Before I continue, I think it’s prudent to say that I am a fan of Brian Tyler. So much so that I went to the first ever major concert of his career so far, that took place at the Royal Festival Hall in London, last year. I was lucky enough to be very close to the conductor’s podium to see him at work as he led the orchestra. It was a lovely evening, with his parents in attendance, whom he gestured to mid-way through the concert to thank them for their encouragement of his musical creativity. It was a heart-warming moment during a night of great music and fun anecdotes.

I wanted to show my appreciation for that evening, so I told him of my experience.

Oh, you were there? That’s great. That concert was so much fun. And in fact, that gave us the idea to say ‘let’s do more live shows.’ So that was really the start of it.

I was then keen to know if there were any future concerts of that sort that were planned, or indeed if any Live-to-Film Concerts were in the works.

Yeah for sure. I think the reason why it’s always been difficult for film composers to do live shows or tours, is that you have to block out your time. You don’t know what a film schedule is going to be. For instance, I did Power Rangers at a completely different time than I thought I would. I was signed two years ago to do it, and we thought it would be in 2015. But of course they rewrite scripts and they do things with the film and all of a sudden you’re scoring the film ten months later than you thought you would. This happens all the time. So if you’ve scheduled ahead and you think you have your film schedule all locked in, and then you schedule a tour during your down time, that could be right when you’re actually scoring something. That’s why it’s difficult. But I’m happy that I managed to block out this time for Krakow.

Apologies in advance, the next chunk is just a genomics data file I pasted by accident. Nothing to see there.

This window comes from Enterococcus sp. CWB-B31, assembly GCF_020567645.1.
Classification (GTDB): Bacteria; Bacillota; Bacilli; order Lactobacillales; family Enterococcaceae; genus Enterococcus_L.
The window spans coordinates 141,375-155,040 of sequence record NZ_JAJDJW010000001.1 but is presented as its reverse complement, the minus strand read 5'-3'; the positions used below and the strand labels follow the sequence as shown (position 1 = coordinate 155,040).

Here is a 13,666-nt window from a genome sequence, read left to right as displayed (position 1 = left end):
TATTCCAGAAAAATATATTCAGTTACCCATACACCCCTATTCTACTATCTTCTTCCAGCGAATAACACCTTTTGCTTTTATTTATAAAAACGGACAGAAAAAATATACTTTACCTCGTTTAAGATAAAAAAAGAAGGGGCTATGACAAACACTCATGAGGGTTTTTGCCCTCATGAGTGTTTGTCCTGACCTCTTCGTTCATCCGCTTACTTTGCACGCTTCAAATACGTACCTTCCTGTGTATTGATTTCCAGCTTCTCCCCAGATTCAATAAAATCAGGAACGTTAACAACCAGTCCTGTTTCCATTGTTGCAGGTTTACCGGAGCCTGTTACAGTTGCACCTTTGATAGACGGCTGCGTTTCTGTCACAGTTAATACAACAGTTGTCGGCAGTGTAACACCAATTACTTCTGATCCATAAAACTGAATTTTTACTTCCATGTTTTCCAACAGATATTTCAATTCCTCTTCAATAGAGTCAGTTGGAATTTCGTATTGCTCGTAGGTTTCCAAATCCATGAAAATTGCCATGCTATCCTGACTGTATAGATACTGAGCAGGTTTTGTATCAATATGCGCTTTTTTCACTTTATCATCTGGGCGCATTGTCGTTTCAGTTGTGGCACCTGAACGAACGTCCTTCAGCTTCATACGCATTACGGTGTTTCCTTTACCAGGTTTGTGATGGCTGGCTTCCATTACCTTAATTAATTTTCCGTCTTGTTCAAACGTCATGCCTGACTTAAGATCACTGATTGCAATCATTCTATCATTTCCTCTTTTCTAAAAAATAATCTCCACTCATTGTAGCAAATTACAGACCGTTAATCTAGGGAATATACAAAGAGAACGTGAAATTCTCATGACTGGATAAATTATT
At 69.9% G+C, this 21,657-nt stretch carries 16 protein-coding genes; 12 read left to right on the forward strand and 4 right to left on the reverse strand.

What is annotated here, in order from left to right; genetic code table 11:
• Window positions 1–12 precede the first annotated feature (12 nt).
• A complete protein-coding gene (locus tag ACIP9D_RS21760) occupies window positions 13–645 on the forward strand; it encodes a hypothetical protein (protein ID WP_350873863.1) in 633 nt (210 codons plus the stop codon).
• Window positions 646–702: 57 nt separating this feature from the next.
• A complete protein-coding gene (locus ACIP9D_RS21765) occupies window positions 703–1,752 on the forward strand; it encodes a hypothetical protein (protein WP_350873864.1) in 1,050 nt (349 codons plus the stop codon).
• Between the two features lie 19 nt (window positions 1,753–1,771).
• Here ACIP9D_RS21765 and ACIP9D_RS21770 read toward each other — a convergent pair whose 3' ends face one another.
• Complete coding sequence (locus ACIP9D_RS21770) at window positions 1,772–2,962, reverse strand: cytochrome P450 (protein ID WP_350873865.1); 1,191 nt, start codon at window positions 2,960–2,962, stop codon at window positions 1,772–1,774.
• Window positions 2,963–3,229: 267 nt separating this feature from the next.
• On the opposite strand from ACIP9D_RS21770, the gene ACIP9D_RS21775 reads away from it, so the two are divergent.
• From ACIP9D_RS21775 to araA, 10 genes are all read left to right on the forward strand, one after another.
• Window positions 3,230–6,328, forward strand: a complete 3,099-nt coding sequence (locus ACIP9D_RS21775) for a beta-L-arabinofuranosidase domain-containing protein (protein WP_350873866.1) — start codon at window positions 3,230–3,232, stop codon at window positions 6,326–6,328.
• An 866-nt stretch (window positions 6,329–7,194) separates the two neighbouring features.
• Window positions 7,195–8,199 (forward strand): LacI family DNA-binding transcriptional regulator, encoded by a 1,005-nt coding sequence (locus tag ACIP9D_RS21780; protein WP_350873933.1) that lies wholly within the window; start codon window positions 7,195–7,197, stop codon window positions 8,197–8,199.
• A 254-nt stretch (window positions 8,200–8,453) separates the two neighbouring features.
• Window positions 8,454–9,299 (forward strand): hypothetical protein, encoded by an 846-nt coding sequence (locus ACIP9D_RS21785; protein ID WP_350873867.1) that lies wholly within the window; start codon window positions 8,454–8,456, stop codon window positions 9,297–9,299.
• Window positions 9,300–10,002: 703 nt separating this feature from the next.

So did this mean that he was too busy, and that for many years at least, he wouldn’t be able to do any major concerts of his music?